There were more than 16.9 million Americans with a history of cancer on January 1, 2019, a number that is projected to reach more than 22.1 million by 2030 based on the growth and aging of the population alone, according to estimates from Cancer Treatment and Survivorship Statistics, 2019. The report is produced every three years by the American Cancer Society in collaboration with the National Cancer Institute to help the public health community better serve this growing population. It appears in CA: A Cancer Journal for Clinicians, with a companion consumer edition published as Cancer Treatment and Survivorship Facts & Figures.
The number of cancer survivors continues to increase in the United States even as incidence rates are stable in women and declining in men. This is due to a growing and aging population, as well as increases in cancer survival due to advances in treatment and early detection. The report uses the term “cancer survivor” to describe a person who has a history of cancer, from the time of diagnosis through the remainder of their life. However, it is important to note that many people with a history of cancer do not embrace this term.
The report estimates there are currently 8.1 million males and 8.8 million females in the U.S. with a history of cancer. About two out of three cancer survivors (68%) were diagnosed five or more years ago and nearly one in five (18%) was diagnosed 20 or more years ago. Nearly two-thirds (64%) are aged 65 years or older. In addition, the report estimates that in the U.S., there are 65,850 cancer survivors 14 years and under and 47,760 ages 15 to 19.
The three most prevalent cancers among men in 2019 are prostate (3,650,030), colon and rectum (776,120), and melanoma of the skin (684,470). Among women, the top three prevalent cancers are breast (3,861,520), endometrium (uterine corpus) (807,860), and colon and rectum (768,650). Cancer prevalence figures differ from those for cancer incidence because prevalence reflects not only occurrence but also survival and median age at diagnosis. For example, lung cancer is the second most commonly diagnosed cancer in men, but ranks eighth in prevalence, largely because of the disease’s poor overall survival.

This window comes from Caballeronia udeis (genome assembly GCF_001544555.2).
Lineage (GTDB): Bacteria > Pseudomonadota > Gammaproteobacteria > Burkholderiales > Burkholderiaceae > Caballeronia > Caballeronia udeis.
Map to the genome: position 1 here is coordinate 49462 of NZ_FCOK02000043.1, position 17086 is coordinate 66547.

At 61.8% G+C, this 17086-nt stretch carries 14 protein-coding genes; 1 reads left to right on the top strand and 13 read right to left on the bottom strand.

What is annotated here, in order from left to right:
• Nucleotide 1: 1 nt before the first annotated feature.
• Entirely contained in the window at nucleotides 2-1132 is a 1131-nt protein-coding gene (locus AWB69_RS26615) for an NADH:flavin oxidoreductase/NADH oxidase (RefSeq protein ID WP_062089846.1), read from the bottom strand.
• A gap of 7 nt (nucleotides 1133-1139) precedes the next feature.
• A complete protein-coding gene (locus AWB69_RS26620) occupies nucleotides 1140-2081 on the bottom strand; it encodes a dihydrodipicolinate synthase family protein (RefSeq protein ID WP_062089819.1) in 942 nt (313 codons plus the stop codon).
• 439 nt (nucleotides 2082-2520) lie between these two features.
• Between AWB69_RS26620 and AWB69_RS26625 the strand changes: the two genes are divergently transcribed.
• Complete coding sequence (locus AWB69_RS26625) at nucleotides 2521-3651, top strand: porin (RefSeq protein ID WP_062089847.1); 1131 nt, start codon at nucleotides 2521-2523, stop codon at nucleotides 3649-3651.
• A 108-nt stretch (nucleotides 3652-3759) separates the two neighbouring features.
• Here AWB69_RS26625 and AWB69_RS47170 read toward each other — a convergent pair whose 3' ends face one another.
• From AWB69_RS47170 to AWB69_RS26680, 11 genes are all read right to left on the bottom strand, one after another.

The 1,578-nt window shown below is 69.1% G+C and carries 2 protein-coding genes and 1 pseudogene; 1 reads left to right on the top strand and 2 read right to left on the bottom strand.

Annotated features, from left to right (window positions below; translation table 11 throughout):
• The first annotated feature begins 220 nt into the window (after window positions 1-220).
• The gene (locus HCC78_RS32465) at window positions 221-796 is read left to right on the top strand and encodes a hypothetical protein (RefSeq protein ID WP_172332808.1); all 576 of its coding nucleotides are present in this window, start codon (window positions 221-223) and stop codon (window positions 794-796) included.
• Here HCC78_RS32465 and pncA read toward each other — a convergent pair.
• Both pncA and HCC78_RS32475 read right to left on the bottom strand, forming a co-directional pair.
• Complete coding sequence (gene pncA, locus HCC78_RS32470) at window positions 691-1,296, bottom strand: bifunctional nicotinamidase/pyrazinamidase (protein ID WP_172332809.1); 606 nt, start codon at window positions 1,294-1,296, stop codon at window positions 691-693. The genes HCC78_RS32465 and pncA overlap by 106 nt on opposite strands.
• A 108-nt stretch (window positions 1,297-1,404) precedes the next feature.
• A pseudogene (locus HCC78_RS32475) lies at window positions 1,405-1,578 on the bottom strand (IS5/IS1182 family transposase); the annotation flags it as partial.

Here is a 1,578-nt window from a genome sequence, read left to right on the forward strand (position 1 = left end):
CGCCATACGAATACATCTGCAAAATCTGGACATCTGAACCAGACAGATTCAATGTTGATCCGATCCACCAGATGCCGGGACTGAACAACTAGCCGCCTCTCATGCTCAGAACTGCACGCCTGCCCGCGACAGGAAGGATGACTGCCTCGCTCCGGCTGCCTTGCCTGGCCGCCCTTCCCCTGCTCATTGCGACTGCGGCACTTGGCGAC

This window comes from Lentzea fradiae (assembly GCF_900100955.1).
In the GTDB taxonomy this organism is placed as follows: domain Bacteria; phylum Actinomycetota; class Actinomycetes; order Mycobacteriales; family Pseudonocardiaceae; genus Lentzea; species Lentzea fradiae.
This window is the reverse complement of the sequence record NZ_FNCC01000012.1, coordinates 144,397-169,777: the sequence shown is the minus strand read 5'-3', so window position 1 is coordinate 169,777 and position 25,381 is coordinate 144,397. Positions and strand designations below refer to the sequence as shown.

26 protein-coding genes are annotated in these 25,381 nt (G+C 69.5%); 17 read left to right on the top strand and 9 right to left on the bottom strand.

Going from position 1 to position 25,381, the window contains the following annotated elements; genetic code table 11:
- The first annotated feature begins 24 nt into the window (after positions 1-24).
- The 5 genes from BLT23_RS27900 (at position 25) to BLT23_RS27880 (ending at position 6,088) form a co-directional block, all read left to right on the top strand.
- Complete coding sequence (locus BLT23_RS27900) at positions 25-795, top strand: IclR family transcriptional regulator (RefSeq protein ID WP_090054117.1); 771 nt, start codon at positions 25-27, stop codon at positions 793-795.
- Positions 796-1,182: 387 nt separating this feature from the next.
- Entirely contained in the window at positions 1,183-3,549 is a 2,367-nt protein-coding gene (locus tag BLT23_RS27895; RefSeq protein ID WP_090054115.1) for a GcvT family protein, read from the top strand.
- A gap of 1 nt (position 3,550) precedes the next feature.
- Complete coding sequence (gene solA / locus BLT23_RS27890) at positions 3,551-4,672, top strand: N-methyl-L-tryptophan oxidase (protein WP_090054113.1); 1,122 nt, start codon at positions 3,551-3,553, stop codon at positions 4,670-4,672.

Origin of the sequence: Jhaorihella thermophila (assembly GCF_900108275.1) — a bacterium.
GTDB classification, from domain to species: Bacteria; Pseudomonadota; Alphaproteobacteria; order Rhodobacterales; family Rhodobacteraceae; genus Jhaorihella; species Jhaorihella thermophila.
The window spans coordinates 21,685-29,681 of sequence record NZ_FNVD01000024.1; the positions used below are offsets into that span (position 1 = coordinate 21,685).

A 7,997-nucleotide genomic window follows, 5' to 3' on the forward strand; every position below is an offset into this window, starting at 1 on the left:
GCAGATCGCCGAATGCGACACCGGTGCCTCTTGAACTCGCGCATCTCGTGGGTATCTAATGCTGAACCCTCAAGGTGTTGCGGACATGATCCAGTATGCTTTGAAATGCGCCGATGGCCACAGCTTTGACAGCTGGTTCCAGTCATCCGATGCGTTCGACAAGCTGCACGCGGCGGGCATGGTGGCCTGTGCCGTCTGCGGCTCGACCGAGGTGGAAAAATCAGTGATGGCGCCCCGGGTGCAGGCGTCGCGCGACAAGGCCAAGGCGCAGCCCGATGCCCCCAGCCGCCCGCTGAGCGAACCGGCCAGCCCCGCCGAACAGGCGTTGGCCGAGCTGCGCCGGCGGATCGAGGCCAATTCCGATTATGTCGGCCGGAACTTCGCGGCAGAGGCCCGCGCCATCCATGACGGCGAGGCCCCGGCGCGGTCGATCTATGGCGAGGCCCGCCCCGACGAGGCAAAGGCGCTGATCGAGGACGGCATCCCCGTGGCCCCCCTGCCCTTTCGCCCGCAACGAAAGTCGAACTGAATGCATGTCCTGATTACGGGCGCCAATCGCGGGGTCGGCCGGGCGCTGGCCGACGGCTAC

The authors’ estimate of the number of cancer survivors in 2030 (22.1 million) is based on population projections produced by the United States Census Bureau, using current incidence, mortality, and survival rates. Changes in cancer occurrence and survival due to advances in treatment and early detection could further impact cancer prevalence.
Many survivors cope with long-term physical effects of treatment as well as psychological and socioeconomic sequelae. Challenges also remain for survivors and their caregivers with regard to navigating the health care system, including poor integration of survivorship care between oncology and primary care settings, as well as financial and other barriers to quality care, particularly among the medically underserved.
“People with a history of cancer have unique medical, psychosocial, and economic needs that require proactive assessment and management by health care providers,” said Robin Yabroff, Ph.D., senior scientific director of Health Services Research and co-author of the report. “Although there are growing numbers of tools that can assist patients, caregivers, and clinicians in navigating the various phases of cancer survivorship, further evidence-based resources are needed to optimize care.”
The report says identification of the best practices for delivering quality rehabilitation and posttreatment cancer care is needed and points to ongoing efforts by the American College of Surgeons, the Alliance for Quality Psychosocial Cancer Care, and the American Cancer Society. To this end, the American Cancer Society recently released a cancer survivorship blueprint to establish priority areas for care delivery, research, education, and policy. In addition, the American Cancer Society has produced guidelines for selected cancer types to assist primary care and other clinicians in the provision of posttreatment care for people with a history of cancer.
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